I can understand why every other character had to die, but there was no need to kill off poor Fred! That was absolutely unforgivable. I can’t think of anything crueller than to separate such close twins. They were closer than close, they were pretty much two halves of the same whole, so for poor George to have to spend the rest of his life without Fred seems like the worst thing J.K. Rowling could possibly have done. I can’t think of anything more heartbreaking. And then she said in an interview that George would have married Fred’s old girlfriend Angelina in later life, because they were bonded by their grief! It’s just too sad to imagine. It’s lucky that Percy got to reunite with the Weasleys right beforehand, because I don’t think I could cope with so much regret otherwise! But again, much like Lupin, we’re deprived of seeing Fred being killed in the film, but instead see the Weasleys mourning over his already dead body. I think this might have been for the best though, because I’m still not completely sure how I feel about the Phelps twins playing Fred and George and, just in case, it’s better to avoid me becoming so upset when there’s still so much film to go.

Of course, even taking into account the multiple deaths that occurred (and of some of my favourite characters), the most heartbreaking aspect of the entire series has to be the discovery of Snape’s motivation. Finally, and too late because it’s not revealed until his death, he is proved to be trustworthy as a double agent working for the Order because he held himself responsible for the death of Harry’s mother Lily, who he was in love with. It’s so unbelievably sad, it’s actually making me feel quite teary thinking about it. She was probably the only real friend he had, but he lost her because he joined the Death Eaters and she ended up marrying his bully. Apparently Alan Rickman was given more of this information than anyone else in advance so that he could have more of an insight into the way the character of Snape should be played, and obviously, being Alan Rickman, he played it excellently. (Plus it turns out the reason poor old Aunt Petunia was so against magic is because she was so jealous and desperate to be invited to Hogwarts, which is pretty sad in itself. Petunia, love, I know how you feel).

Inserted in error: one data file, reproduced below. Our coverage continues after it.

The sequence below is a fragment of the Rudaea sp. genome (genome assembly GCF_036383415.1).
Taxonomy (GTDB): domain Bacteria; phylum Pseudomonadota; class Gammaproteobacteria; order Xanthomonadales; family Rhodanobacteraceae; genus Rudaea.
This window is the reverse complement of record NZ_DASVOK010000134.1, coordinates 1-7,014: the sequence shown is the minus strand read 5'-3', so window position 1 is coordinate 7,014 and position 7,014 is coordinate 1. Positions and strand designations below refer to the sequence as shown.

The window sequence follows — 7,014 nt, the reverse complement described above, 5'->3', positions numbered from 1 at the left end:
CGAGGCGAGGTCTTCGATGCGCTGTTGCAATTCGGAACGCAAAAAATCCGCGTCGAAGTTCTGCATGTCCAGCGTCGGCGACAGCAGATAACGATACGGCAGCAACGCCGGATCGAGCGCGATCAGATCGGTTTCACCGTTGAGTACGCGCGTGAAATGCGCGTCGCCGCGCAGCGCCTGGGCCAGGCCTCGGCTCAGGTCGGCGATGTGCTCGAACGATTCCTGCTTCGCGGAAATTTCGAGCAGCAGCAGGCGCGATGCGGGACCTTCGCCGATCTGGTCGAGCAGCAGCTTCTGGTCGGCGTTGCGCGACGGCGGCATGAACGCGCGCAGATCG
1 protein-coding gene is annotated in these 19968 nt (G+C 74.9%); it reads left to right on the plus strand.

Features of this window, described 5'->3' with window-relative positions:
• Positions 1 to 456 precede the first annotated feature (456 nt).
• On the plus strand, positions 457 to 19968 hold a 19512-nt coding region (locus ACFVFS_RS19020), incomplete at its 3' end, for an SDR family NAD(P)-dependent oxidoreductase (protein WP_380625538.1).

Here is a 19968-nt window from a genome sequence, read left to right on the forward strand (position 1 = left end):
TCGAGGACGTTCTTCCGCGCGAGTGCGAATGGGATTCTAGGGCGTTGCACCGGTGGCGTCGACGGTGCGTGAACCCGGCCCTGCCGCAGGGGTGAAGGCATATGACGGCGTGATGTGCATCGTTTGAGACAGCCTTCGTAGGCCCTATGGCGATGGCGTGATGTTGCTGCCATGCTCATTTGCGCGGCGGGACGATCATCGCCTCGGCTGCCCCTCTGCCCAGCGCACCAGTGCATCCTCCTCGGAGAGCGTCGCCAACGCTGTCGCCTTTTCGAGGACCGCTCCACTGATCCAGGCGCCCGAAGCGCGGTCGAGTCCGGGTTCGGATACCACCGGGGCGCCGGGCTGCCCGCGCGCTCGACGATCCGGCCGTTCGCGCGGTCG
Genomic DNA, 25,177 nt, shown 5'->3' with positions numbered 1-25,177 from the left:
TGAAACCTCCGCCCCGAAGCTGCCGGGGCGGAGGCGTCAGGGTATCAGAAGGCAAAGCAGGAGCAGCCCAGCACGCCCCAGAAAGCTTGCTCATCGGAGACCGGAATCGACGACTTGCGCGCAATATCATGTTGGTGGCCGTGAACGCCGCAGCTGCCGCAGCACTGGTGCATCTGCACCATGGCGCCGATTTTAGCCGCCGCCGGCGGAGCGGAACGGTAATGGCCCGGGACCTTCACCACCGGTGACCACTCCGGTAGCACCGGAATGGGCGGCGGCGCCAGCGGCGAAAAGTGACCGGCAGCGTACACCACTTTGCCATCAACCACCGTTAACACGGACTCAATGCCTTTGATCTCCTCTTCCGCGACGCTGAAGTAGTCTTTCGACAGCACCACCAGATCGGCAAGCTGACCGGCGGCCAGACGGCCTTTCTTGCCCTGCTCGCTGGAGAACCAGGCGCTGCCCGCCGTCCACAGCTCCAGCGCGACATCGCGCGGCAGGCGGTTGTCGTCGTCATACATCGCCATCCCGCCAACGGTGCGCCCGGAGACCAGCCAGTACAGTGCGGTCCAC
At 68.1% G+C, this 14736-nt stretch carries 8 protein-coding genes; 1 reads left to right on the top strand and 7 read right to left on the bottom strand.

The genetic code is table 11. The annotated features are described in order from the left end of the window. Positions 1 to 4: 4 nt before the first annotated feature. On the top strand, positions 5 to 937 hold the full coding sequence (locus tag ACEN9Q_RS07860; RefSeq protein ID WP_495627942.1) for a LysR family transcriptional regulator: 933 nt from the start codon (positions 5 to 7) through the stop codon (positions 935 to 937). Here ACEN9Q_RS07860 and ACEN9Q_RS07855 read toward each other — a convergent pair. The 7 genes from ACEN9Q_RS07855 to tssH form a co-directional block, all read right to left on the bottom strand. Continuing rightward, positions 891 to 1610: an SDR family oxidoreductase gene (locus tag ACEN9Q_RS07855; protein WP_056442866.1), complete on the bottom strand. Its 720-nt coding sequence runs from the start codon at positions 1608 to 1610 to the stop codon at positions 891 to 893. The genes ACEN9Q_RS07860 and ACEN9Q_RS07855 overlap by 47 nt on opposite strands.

It all gets a bit confusing towards the end because at first it seems (from Snape’s memories) like Dumbledore was using and manipulating Harry, while steering him towards his own death. Things are sort of cleared up a bit when Harry’s dead-but-not-dead and somehow at King’s Cross railway station, but I still found it slightly confusing and the matter of who inherited the Elder wand didn’t really help matters. I think actually the film explained that aspect a bit clearer than the books (that Harry inherited the Elder wand because he disarmed Malfoy, even though Malfoy wasn’t actually using the Elder wand at the time). Snape’s death added to the confusion for me, because Voldemort killed Snape as he mistakenly believed that Snape had gained the Elder wand’s allegiance when he killed Dumbledore, but then Voldemort didn’t actually kill Snape himself (he ordered the snake Nagini to kill him), so would that have been enough to get the Elder wand’s power even if it did obey Snape? Unless the fact that part of Voldemort’s soul was in Nagini meant that Nagini killing Snape would work? I must admit things got a bit blurry for me there, but then Snape had never had the Elder wand’s power anyway so his death was completely unnecessary (although obviously brought a lot to the plot with his dying memories).